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DBL%20Hendrix%20small.png College chemistry, 1983

Derek Lowe The 2002 Model

Dbl%20new%20portrait%20B%26W.png After 10 years of blogging. . .

Derek Lowe, an Arkansan by birth, got his BA from Hendrix College and his PhD in organic chemistry from Duke before spending time in Germany on a Humboldt Fellowship on his post-doc. He's worked for several major pharmaceutical companies since 1989 on drug discovery projects against schizophrenia, Alzheimer's, diabetes, osteoporosis and other diseases. To contact Derek email him directly: derekb.lowe@gmail.com Twitter: Dereklowe

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In the Pipeline

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January 12, 2010

The Sirtris Compounds: Worthless? Really?

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Posted by Derek

As followers of the drug industry know, GlaxoSmithKline famously paid $720 million to buy Sirtris Pharmaceuticals in 2008. Sirtris is the most high-profile shop working on sirtuins and resveratrol-like pharmacology, which subject has received a massive amount of press (some accurate, some scrambled). I've been following the story with interest, since the literature has me convinced that the aging process can indeed be modified in a number of model organisms, which makes me think that it could be in humans as well. And I also feel sure that advances in this area could lead to many profound medical, social, and economic effects. (GSK, though, is going after diabetes first with the Sirtris deal, I should add - among other reasons, the FDA has no regulatory framework whatsoever for an antigeronic, if I can coin a word.)

But whatever the state of the anti-aging field, doubts have crept in about the wisdom of the Sirtris purchase. Last fall, a group at Amgen published a study suggesting that some of the SIRT1/resveratrol connections might be due an an experimental artifact caused by a particular fluorescent peptide. Now a group at Pfizer has piled on in the Journal of Biological Chemistry. They're looking over resveratrol and a series of sirtuin activators described by the Sirtris group in Nature.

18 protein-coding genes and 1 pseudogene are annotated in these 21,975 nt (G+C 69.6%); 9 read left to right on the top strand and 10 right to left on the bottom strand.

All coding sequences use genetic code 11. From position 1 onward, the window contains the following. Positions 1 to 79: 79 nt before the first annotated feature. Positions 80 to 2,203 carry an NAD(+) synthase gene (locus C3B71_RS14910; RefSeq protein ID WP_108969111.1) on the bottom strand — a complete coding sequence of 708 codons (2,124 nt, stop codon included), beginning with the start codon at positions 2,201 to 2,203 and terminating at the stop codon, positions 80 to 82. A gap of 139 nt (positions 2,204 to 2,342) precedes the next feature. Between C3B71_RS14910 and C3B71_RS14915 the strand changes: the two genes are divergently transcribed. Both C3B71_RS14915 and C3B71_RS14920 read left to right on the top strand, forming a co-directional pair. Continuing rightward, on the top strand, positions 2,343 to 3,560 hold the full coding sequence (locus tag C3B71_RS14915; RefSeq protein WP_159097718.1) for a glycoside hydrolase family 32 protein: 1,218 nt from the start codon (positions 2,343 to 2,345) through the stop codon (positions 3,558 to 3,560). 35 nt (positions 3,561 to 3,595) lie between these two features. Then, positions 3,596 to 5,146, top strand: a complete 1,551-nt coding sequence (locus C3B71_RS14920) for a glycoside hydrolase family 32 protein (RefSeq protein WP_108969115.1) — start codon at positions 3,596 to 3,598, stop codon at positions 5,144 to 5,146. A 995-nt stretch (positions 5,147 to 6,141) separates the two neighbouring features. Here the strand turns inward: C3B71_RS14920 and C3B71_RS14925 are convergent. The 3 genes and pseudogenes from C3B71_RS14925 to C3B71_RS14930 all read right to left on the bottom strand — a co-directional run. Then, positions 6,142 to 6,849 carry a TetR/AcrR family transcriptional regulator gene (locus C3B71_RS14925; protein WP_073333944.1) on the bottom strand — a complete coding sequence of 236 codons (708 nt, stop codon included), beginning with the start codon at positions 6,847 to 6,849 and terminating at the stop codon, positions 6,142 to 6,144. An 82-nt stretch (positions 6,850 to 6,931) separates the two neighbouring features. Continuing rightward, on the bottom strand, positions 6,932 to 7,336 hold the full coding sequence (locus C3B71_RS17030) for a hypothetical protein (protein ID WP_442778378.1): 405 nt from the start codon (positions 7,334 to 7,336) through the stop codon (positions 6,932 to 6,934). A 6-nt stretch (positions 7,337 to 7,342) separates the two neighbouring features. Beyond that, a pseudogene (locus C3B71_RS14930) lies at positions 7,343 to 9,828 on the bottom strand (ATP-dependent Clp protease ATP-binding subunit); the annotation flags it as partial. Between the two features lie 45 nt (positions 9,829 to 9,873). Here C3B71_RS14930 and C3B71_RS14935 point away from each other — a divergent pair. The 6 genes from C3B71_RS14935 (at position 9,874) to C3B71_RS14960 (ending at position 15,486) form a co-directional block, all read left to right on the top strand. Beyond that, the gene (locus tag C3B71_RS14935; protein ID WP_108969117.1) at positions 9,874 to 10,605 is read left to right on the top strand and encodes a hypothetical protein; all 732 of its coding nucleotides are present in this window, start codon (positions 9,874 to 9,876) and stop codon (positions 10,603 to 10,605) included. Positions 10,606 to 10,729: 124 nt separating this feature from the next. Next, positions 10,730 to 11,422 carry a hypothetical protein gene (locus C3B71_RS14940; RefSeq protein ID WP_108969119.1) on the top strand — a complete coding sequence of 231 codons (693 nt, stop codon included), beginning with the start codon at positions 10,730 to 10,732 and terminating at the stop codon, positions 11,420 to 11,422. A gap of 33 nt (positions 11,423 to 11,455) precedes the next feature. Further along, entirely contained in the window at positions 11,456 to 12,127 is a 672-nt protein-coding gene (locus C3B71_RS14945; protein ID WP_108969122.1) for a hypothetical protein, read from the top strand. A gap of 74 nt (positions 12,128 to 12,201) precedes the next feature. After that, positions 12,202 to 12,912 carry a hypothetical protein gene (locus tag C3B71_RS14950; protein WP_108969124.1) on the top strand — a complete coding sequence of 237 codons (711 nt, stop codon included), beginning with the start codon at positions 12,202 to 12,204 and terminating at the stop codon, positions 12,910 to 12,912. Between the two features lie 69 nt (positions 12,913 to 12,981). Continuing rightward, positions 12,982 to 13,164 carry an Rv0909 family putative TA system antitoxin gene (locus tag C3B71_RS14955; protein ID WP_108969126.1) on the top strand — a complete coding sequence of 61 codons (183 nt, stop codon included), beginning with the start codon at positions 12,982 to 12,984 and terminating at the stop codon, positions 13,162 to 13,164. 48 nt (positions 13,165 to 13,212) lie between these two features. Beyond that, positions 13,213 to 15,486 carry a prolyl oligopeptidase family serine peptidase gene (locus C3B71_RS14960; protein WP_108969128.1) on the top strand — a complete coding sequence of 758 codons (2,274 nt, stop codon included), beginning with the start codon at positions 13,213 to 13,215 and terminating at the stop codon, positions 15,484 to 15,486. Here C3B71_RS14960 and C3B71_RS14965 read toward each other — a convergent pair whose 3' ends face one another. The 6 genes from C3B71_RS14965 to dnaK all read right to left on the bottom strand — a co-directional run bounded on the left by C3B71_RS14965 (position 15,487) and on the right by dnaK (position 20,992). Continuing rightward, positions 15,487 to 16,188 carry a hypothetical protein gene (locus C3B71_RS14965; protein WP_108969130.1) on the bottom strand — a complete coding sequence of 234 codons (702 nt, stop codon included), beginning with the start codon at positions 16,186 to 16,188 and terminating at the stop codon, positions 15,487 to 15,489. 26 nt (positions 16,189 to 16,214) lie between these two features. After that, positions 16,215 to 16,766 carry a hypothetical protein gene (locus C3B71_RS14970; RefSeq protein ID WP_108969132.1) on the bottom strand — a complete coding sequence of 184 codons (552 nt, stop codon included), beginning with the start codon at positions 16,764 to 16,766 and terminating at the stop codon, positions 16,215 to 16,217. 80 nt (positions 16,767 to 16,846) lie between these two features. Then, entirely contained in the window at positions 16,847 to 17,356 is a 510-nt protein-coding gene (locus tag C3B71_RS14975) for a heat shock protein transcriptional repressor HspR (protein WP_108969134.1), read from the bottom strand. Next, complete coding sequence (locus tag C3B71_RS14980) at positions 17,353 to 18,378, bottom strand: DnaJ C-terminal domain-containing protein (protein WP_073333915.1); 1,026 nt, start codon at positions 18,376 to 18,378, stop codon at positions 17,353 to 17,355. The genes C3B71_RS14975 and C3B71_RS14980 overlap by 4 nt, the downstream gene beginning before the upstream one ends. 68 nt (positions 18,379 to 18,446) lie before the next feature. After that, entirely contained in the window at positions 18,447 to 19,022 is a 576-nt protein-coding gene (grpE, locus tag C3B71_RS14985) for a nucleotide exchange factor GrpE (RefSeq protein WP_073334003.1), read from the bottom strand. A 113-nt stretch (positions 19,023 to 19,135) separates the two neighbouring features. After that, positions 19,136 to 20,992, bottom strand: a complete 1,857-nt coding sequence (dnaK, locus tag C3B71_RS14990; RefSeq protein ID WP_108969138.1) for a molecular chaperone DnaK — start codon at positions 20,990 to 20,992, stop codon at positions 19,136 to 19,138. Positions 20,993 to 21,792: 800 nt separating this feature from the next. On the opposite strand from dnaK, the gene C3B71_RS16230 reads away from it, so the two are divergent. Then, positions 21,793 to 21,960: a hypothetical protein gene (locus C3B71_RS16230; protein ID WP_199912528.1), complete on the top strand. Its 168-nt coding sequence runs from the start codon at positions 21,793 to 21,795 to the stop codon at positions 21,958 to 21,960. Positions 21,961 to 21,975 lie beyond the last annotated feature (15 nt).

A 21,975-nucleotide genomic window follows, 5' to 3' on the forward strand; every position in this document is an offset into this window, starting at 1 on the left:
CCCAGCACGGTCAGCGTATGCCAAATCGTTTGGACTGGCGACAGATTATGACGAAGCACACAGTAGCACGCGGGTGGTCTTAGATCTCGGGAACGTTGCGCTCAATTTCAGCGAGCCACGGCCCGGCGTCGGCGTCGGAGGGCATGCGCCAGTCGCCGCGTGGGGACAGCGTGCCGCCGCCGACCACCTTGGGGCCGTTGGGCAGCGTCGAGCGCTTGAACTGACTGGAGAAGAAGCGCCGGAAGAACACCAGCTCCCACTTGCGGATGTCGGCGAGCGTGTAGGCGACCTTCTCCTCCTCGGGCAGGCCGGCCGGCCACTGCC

And unfortunately, they also find trouble due to fluorogenic peptides. The TAMRA fluorophore on their peptide substrates seems to pervert the assay. While the Sirtris compounds looked like activators initially, switching to the native peptide substrates showed them to be worthless. Further study (calorimetry) showed that the activator compounds bind to a complex of SIRT1 and the fluorescent peptide substrate, but not to SIRT1 itself (or in the presence of native substrate without the fluorogenic group). That's not good.

But worse is to come:

"Despite a lack of evidence for the Sirtris series of compounds as direct SIRT1 activators, we investigated whether the in vivo efficacy demonstrated by SRT1720 in several rodent models diabetes could be validated and attributed to indirect activation of SIRT1. We therefore attempted to reproduce the in vivo efficacy for SRT1720 in mouse models of type 2 diabetes previously shown. . ."

That word "attempted" should tell you what comes next. The reported high dose of the compound (100 mpk) resulted in weight effects and death. The reported low dose (30 mpk) showed no effects at all on any diabetic parameters, but instead seemed to lead to increased feeding and weight gain. To complete the debacle, the Pfizer group screened the Sirtris compounds through a broad panel of assays, and found that all of them hit a number of other targets (and appear significantly worse than resvertarol itself, which is no one's idea of a clean compound to start with).

Basically, these folks have thrown down the gauntlet: they claim that the reported Sirtris compounds do not do what they are claimed to do, neither in vitro nor in vivo, and are worthless as model compounds for anything in this area of study. So what is GSK going to have to say about this? And what, if this paper is at all accurate, did they buy with their $720 million?

Comments (125) + TrackBacks (0) | Category: Aging and Lifespan | Business and Markets | Drug Assays


COMMENTS